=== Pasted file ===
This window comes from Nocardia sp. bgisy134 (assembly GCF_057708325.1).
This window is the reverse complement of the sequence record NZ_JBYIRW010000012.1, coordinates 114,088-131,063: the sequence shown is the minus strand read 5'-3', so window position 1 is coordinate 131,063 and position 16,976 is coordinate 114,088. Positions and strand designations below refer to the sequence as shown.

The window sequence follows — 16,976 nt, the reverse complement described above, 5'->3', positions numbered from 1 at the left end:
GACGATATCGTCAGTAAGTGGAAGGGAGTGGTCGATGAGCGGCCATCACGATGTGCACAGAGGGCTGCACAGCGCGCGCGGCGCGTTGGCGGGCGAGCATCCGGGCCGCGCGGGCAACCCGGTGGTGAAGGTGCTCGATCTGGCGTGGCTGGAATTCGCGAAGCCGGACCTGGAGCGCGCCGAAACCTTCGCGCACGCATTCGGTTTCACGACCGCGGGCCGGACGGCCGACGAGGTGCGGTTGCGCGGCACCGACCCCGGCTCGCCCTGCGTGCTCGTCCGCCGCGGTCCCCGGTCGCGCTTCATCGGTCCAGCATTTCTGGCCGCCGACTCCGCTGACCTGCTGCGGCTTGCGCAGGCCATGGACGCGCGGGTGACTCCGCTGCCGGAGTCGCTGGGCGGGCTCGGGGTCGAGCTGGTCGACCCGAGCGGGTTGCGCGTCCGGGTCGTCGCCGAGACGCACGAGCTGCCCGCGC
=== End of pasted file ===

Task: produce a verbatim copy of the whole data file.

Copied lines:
This window comes from Nocardia sp. bgisy134 (assembly GCF_057708325.1).
This window is the reverse complement of the sequence record NZ_JBYIRW010000012.1, coordinates 114,088-131,063: the sequence shown is the minus strand read 5'-3', so window position 1 is coordinate 131,063 and position 16,976 is coordinate 114,088. Positions and strand designations below refer to the sequence as shown.

The window sequence follows — 16,976 nt, the reverse complement described above, 5'->3', positions numbered from 1 at the left end:
GACGATATCGTCAGTAAGTGGAAGGGAGTGGTCGATGAGCGGCCATCACGATGTGCACAGAGGGCTGCACAGCGCGCGCGGCGCGTTGGCGGGCGAGCATCCGGGCCGCGCGGGCAACCCGGTGGTGAAGGTGCTCGATCTGGCGTGGCTGGAATTCGCGAAGCCGGACCTGGAGCGCGCCGAAACCTTCGCGCACGCATTCGGTTTCACGACCGCGGGCCGGACGGCCGACGAGGTGCGGTTGCGCGGCACCGACCCCGGCTCGCCCTGCGTGCTCGTCCGCCGCGGTCCCCGGTCGCGCTTCATCGGTCCAGCATTTCTGGCCGCCGACTCCGCTGACCTGCTGCGGCTTGCGCAGGCCATGGACGCGCGGGTGACTCCGCTGCCGGAGTCGCTGGGCGGGCTCGGGGTCGAGCTGGTCGACCCGAGCGGGTTGCGCGTCCGGGTCGTCGCCGAGACGCACGAGCTGCCCGCGC